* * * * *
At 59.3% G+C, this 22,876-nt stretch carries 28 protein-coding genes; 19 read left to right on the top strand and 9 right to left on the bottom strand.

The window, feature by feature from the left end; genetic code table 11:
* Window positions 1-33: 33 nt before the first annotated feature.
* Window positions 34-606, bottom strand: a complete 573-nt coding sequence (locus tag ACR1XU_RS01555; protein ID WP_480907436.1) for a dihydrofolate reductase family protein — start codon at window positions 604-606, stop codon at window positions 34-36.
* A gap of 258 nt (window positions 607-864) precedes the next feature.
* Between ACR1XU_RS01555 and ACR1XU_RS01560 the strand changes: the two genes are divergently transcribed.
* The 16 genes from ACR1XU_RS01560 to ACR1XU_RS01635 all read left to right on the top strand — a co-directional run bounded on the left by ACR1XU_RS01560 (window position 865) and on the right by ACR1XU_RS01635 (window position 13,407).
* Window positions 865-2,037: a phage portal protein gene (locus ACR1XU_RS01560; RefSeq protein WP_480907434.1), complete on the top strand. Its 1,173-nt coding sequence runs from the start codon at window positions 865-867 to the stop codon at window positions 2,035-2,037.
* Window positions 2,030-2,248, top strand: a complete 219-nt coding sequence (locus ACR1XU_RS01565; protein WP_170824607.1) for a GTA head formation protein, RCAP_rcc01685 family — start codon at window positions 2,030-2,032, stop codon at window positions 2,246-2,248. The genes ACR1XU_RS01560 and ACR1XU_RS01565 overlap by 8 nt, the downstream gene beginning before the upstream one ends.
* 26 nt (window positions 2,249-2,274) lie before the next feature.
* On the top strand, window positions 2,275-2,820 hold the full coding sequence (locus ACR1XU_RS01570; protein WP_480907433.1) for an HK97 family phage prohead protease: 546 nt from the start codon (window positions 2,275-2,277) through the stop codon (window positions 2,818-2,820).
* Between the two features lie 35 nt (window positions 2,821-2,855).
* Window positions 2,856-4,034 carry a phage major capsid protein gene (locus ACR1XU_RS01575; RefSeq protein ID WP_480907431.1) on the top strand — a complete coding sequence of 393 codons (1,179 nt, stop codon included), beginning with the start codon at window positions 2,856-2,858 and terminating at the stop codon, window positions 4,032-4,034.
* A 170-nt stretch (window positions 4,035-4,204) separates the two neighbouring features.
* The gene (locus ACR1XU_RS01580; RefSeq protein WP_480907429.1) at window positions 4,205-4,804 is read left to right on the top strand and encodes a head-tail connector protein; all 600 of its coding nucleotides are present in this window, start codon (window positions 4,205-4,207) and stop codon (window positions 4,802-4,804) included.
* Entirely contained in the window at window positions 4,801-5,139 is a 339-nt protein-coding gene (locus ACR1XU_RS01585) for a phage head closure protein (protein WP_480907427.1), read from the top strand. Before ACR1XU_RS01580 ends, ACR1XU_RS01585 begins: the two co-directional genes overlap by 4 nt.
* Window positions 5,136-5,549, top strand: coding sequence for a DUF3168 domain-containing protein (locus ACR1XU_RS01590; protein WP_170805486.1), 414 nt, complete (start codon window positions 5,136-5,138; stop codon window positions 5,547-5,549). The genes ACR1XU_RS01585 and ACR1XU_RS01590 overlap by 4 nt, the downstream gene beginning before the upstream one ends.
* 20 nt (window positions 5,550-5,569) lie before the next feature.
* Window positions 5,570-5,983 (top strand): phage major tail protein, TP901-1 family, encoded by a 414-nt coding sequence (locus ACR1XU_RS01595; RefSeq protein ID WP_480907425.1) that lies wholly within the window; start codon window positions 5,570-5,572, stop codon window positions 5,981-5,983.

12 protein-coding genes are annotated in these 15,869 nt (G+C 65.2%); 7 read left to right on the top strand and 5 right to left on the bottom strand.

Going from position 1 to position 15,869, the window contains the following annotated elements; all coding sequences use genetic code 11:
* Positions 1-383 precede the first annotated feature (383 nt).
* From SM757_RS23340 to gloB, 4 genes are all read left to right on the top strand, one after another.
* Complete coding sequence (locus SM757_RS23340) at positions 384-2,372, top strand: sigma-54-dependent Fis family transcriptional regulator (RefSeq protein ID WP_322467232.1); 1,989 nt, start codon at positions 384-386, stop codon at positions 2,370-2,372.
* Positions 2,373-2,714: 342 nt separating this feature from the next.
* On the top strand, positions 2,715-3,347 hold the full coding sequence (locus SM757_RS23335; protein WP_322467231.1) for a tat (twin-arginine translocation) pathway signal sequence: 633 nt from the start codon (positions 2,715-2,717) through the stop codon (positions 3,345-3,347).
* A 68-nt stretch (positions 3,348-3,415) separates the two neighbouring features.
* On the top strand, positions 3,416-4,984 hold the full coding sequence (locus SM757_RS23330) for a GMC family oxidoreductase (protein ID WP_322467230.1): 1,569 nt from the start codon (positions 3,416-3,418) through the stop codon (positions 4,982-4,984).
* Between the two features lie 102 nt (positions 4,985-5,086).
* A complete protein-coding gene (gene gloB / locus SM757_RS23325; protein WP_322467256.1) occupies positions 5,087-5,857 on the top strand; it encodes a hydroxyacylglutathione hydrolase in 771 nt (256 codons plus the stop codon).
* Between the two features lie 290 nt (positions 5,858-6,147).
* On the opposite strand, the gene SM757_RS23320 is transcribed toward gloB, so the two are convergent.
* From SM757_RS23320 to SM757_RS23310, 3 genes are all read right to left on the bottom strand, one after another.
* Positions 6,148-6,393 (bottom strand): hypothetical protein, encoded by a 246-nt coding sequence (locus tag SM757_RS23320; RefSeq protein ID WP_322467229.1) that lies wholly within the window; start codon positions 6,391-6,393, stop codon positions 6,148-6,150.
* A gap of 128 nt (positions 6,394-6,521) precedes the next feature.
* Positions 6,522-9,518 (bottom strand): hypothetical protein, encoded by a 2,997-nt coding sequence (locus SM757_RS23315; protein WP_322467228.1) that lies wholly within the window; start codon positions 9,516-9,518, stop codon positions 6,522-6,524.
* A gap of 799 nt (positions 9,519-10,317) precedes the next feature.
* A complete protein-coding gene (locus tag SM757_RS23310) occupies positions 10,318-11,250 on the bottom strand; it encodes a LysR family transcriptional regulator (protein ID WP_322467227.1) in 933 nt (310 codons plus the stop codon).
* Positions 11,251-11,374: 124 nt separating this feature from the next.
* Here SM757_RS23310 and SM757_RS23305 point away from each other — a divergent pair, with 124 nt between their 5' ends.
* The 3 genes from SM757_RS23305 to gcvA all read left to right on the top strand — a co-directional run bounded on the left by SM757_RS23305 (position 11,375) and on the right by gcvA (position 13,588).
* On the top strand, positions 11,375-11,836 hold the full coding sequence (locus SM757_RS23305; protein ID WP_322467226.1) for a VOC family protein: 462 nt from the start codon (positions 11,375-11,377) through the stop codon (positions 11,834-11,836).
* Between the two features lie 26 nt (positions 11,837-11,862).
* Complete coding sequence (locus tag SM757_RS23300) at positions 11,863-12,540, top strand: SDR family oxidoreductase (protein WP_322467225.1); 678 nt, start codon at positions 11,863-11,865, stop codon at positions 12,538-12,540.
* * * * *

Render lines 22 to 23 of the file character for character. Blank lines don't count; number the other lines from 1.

* Positions 1-383 precede the first annotated feature (383 nt).
* From SM757_RS23340 to gloB, 4 genes are all read left to right on the top strand, one after another.